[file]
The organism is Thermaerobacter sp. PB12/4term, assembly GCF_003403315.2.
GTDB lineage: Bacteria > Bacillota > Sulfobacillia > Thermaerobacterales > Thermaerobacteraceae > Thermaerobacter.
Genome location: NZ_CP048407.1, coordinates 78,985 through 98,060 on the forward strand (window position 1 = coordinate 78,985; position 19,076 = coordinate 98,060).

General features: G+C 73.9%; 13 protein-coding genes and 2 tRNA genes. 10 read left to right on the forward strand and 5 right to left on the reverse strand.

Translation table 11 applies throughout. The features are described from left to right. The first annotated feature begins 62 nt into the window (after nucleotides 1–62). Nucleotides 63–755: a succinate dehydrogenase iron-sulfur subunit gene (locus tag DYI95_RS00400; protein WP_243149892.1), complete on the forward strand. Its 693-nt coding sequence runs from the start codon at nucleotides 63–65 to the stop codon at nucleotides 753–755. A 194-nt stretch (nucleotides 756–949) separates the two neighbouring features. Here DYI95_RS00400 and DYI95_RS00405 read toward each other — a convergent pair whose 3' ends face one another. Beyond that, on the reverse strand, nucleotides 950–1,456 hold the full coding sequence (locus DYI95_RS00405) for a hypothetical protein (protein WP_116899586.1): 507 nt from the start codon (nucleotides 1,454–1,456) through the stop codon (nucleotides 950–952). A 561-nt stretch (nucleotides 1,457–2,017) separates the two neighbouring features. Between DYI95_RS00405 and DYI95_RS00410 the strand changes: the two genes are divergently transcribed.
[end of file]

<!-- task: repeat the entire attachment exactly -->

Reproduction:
The organism is Thermaerobacter sp. PB12/4term, assembly GCF_003403315.2.
GTDB lineage: Bacteria > Bacillota > Sulfobacillia > Thermaerobacterales > Thermaerobacteraceae > Thermaerobacter.
Genome location: NZ_CP048407.1, coordinates 78,985 through 98,060 on the forward strand (window position 1 = coordinate 78,985; position 19,076 = coordinate 98,060).

General features: G+C 73.9%; 13 protein-coding genes and 2 tRNA genes. 10 read left to right on the forward strand and 5 right to left on the reverse strand.

Translation table 11 applies throughout. The features are described from left to right. The first annotated feature begins 62 nt into the window (after nucleotides 1–62). Nucleotides 63–755: a succinate dehydrogenase iron-sulfur subunit gene (locus tag DYI95_RS00400; protein WP_243149892.1), complete on the forward strand. Its 693-nt coding sequence runs from the start codon at nucleotides 63–65 to the stop codon at nucleotides 753–755. A 194-nt stretch (nucleotides 756–949) separates the two neighbouring features. Here DYI95_RS00400 and DYI95_RS00405 read toward each other — a convergent pair whose 3' ends face one another. Beyond that, on the reverse strand, nucleotides 950–1,456 hold the full coding sequence (locus DYI95_RS00405) for a hypothetical protein (protein WP_116899586.1): 507 nt from the start codon (nucleotides 1,454–1,456) through the stop codon (nucleotides 950–952). A 561-nt stretch (nucleotides 1,457–2,017) separates the two neighbouring features. Between DYI95_RS00405 and DYI95_RS00410 the strand changes: the two genes are divergently transcribed.